- 1 hr 38 min
Wimbledon is a 2004 romantic comedy film directed by Richard Loncraine and starring Kirsten Dunst, Paul Bettany, and Jon Favreau. The movie tells the story of a struggling tennis player named Peter Colt (Paul Bettany) who is given a wildcard entry to the Wimbledon tennis championships, despite being ranked 119th in the world. After a string of early defeats, Colt decides to retire from tennis and considers taking up a coaching role. However, his plans are thrown into disarray when he meets American tennis star Lizzie Bradbury (Kirsten Dunst) and they embark on a love affair during the tournament.
The film opens with Colt narrating the story of his life, which has been characterized by a series of disappointments and unfulfilled potential. As he prepares to play in what he knows will be his final Wimbledon tournament, Colt meets Bradbury, a young and ambitious tennis player with a fierce competitive streak. Despite their different personalities and backgrounds, Colt and Bradbury develop a strong attraction for each other, and their romance becomes the central focus of the film.
As the tournament progresses, Colt finds himself playing some of the best tennis of his career, buoyed by his newfound love for Bradbury. However, their relationship is threatened by a number of factors, including the media circus surrounding their liaison, the presence of Bradbury's overbearing father (played by Jon Favreau), and the growing realization that their career aspirations may ultimately come into conflict.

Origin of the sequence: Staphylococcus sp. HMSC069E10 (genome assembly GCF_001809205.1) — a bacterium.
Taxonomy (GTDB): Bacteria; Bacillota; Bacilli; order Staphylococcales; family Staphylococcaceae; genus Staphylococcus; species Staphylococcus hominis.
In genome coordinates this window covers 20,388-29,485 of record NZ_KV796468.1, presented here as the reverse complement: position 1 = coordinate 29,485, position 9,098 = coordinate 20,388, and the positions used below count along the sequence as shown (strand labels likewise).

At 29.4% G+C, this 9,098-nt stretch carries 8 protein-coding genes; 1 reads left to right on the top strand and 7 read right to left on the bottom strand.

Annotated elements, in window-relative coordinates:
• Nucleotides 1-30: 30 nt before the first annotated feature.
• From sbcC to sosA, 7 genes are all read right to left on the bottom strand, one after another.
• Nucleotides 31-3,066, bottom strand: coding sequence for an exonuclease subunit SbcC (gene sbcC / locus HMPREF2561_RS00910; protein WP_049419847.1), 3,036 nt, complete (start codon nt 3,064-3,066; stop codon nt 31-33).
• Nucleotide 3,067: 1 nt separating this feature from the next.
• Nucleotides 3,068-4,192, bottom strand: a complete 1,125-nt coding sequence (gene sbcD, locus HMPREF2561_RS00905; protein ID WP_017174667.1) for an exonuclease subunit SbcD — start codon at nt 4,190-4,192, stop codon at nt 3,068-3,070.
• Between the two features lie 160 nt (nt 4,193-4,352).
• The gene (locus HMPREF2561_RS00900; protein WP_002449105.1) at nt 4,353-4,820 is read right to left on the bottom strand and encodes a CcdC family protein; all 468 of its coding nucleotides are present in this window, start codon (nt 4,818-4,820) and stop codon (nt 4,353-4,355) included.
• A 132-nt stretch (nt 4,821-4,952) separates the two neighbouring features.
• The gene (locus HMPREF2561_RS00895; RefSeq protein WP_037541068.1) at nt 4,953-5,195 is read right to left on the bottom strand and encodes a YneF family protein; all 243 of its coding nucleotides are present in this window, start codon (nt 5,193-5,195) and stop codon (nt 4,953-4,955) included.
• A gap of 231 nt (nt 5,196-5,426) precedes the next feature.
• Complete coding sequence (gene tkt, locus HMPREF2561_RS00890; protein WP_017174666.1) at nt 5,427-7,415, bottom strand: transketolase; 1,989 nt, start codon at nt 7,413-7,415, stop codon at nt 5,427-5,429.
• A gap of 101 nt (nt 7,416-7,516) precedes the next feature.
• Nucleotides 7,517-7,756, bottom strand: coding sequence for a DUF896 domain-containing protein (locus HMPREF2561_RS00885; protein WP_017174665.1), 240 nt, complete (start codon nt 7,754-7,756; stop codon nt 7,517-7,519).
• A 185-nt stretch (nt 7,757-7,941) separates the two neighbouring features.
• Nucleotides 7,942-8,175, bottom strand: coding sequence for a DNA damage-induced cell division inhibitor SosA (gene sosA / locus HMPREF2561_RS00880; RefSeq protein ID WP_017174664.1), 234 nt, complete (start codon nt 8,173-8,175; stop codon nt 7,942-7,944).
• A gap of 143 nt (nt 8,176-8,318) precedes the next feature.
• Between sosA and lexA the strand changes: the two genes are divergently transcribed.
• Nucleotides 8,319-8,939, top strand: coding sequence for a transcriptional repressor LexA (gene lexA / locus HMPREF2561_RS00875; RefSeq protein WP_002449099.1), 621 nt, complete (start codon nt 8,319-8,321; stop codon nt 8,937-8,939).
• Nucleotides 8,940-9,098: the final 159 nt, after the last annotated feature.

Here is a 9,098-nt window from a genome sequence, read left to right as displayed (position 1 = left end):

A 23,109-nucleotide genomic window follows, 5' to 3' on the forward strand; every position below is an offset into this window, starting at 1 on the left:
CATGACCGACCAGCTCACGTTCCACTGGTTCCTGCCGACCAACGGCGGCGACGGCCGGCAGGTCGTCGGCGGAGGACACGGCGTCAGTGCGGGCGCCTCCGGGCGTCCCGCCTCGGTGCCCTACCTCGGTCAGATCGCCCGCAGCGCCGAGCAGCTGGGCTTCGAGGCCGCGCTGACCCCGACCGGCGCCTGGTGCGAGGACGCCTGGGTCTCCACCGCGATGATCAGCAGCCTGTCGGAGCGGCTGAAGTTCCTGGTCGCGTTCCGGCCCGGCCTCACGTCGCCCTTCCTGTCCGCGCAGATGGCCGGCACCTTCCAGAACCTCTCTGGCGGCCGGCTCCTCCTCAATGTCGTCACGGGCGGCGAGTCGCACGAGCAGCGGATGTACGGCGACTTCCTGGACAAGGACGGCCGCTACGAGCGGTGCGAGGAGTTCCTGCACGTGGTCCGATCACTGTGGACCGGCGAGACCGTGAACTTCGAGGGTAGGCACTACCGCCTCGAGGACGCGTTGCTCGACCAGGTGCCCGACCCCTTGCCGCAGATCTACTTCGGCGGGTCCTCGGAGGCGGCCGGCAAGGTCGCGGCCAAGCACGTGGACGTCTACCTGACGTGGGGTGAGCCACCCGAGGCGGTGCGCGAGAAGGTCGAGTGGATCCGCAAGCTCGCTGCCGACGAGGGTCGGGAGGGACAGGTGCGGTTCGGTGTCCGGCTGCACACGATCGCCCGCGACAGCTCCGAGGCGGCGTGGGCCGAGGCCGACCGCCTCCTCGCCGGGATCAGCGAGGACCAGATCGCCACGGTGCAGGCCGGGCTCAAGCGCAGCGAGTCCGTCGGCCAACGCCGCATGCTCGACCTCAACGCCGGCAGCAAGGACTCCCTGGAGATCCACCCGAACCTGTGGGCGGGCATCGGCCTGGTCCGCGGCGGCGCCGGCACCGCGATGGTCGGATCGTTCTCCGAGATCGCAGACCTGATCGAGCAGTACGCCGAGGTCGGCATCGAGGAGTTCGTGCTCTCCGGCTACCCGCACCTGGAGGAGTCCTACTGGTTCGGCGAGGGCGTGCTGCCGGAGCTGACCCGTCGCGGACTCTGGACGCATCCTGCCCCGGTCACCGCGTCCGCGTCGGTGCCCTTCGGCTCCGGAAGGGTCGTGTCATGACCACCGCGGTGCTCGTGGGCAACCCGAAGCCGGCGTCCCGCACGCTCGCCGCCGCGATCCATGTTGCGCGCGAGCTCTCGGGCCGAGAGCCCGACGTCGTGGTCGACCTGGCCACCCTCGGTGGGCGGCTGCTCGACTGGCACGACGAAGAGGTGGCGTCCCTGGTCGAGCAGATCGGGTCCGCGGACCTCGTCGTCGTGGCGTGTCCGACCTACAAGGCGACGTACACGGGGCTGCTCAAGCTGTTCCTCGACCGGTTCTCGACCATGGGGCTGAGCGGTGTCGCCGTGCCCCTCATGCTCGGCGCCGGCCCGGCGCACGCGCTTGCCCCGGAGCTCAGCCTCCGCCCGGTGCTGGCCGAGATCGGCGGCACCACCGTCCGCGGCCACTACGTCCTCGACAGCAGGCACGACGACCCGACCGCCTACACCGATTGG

Throughout the film, Loncraine deftly balances the comedic elements of the plot with more serious themes, such as the pressure faced by professional athletes and the sacrifices required to achieve success in any field. Bettany and Dunst give charming and charismatic performances, and their on-screen chemistry is palpable.
One of the standout features of Wimbledon is the attention paid to the technical details of tennis. Loncraine goes to great lengths to ensure that the matches and training sequences feel authentic, and the tennis scenes are shot with an impressive level of skill and precision. The film also benefits from a strong supporting cast, including Sam Neill as a wily tennis veteran and Bernard Hill as Colt's gruff and no-nonsense coach.
Overall, Wimbledon is a delightful romantic comedy that has something to offer both sports fans and those looking for a heartwarming love story. The film takes a familiar formula and infuses it with a freshness and honesty that make it stand out from other sports movies. With its charming leads, snappy dialogue, and touching themes, Wimbledon is a definite must-see for fans of romantic comedies and tennis alike.
Wimbledon is a 2004 comedy with a runtime of 1 hour and 38 minutes. It has received moderate reviews from critics and viewers, who have given it an IMDb score of 6.3 and a MetaScore of 59.